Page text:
One of the editors I work for recently commented, “You are a jack of all trades!” She meant that she was impressed with the variety of things I know something about, which is a direct result of the fact that I am easily bored. For this client, it helps that I know a little bit about a lot of things, since the books she asks me to work on cover a wide variety of subject matter. But what’s most important to her isn’t that I know a little bit about a lot of things. It’s that I know A LOT about the specific thing she’s hiring me to do—developmental editing.
The best work is available to people who have skills that other people don’t have. I have talked about commodity writers before. If anyone can write about something, a client can get anyone to write about it—including someone who’ll do it for exposure, or ten cents a word.
I see a lot of people focused on “I want.” That’s fine insofar as identifying what you’re looking for in your work. But too many people communicate this to potential clients. “Hi, I’m looking for a freelance job I can do from home, and I found out about your job.”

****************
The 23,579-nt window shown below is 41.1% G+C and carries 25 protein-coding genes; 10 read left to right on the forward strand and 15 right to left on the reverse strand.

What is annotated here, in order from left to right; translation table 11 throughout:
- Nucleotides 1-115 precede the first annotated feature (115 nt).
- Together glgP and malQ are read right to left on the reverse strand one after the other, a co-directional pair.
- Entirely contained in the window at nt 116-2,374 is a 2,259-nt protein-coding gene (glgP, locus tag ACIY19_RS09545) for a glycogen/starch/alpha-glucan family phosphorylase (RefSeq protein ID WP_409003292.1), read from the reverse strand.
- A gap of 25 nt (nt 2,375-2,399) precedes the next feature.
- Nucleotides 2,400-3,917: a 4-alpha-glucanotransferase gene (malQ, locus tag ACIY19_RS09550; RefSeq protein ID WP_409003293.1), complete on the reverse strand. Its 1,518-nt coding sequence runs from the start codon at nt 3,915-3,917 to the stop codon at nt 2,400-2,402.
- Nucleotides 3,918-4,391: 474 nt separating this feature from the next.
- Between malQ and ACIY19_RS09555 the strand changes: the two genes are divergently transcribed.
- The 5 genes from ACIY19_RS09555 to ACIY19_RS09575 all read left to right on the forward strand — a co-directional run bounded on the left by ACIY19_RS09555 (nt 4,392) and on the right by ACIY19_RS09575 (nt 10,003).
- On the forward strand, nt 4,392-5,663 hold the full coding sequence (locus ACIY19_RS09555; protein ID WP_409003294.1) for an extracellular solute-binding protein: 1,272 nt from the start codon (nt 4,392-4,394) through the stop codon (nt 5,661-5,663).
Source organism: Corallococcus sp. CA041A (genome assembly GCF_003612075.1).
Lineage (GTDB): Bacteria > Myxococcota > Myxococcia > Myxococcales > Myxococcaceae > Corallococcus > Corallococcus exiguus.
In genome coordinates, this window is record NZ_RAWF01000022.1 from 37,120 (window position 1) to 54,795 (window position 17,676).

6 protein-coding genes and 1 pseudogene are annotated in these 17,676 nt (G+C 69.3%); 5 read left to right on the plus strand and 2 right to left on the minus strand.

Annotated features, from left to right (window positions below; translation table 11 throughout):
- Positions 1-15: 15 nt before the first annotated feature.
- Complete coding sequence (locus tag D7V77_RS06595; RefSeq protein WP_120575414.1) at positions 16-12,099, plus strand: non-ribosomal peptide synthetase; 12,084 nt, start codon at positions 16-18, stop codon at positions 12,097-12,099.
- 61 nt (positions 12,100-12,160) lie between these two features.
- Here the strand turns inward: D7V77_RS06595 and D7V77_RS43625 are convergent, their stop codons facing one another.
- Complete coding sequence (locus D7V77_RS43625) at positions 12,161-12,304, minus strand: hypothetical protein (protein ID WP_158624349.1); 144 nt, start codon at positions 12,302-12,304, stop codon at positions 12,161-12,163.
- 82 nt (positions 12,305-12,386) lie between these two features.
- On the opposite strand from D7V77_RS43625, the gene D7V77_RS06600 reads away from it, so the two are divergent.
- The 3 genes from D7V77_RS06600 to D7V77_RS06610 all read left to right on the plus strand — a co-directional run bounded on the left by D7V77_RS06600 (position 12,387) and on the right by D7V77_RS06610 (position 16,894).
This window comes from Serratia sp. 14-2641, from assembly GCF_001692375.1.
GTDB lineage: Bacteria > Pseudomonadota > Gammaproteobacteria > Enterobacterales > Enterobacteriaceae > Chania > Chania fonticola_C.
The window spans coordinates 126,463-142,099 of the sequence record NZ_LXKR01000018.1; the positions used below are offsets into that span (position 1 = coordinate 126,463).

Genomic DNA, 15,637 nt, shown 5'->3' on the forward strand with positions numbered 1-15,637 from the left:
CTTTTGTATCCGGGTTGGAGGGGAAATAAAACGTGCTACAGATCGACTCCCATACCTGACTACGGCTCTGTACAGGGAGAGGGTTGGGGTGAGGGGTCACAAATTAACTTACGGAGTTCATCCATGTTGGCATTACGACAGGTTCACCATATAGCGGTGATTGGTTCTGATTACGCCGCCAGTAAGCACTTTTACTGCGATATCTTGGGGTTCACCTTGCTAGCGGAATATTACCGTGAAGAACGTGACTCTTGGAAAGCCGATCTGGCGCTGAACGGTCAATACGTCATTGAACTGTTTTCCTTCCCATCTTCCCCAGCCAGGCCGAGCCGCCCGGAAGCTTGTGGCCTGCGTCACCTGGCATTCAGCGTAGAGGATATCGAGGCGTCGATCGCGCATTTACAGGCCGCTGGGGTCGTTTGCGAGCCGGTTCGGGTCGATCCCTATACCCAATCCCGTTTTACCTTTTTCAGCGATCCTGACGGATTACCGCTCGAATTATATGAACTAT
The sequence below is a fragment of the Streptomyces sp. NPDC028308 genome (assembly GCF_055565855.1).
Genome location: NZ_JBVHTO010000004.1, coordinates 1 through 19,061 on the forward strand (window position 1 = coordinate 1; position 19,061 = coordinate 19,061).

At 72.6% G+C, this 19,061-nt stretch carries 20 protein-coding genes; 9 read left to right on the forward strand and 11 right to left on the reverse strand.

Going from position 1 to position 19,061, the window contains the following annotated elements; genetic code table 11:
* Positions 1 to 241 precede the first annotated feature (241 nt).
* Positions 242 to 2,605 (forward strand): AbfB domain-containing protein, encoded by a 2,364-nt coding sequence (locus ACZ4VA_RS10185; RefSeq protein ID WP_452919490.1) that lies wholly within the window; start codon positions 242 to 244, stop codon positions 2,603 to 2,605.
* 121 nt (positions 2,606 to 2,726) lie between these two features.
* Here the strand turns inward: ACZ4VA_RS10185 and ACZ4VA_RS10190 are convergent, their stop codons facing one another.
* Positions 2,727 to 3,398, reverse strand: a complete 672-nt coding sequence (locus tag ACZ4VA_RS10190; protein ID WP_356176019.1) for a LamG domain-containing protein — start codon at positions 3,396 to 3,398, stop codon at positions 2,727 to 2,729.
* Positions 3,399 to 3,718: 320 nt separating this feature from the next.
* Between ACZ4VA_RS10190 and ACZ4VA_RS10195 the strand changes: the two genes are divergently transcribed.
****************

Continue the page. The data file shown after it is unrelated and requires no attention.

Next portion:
When I’ve been in position to hire people for various jobs, it has never mattered to me that someone wanted the job because they could do it from their living room. What mattered to me was, could they solve my problem? For one job, I had X number of manuscripts that needed to be edited in X amount of time by someone who knew what she was doing. People who said, “I see that you are looking for X. I have X, and here are the references that will confirm it” were the ones I hired.
That’s not to say that you can’t have a variety of different skills. But you have to pitch the right skills to the right people. The person who hired me to be an agent didn’t care that I also taught copyediting at the University of California – San Diego. The person who hired me to do developmental editing did.
If you’re like me, you enjoy knowing a little bit about a lot of things. But it’s having specific expertise that makes a difference in the work we do.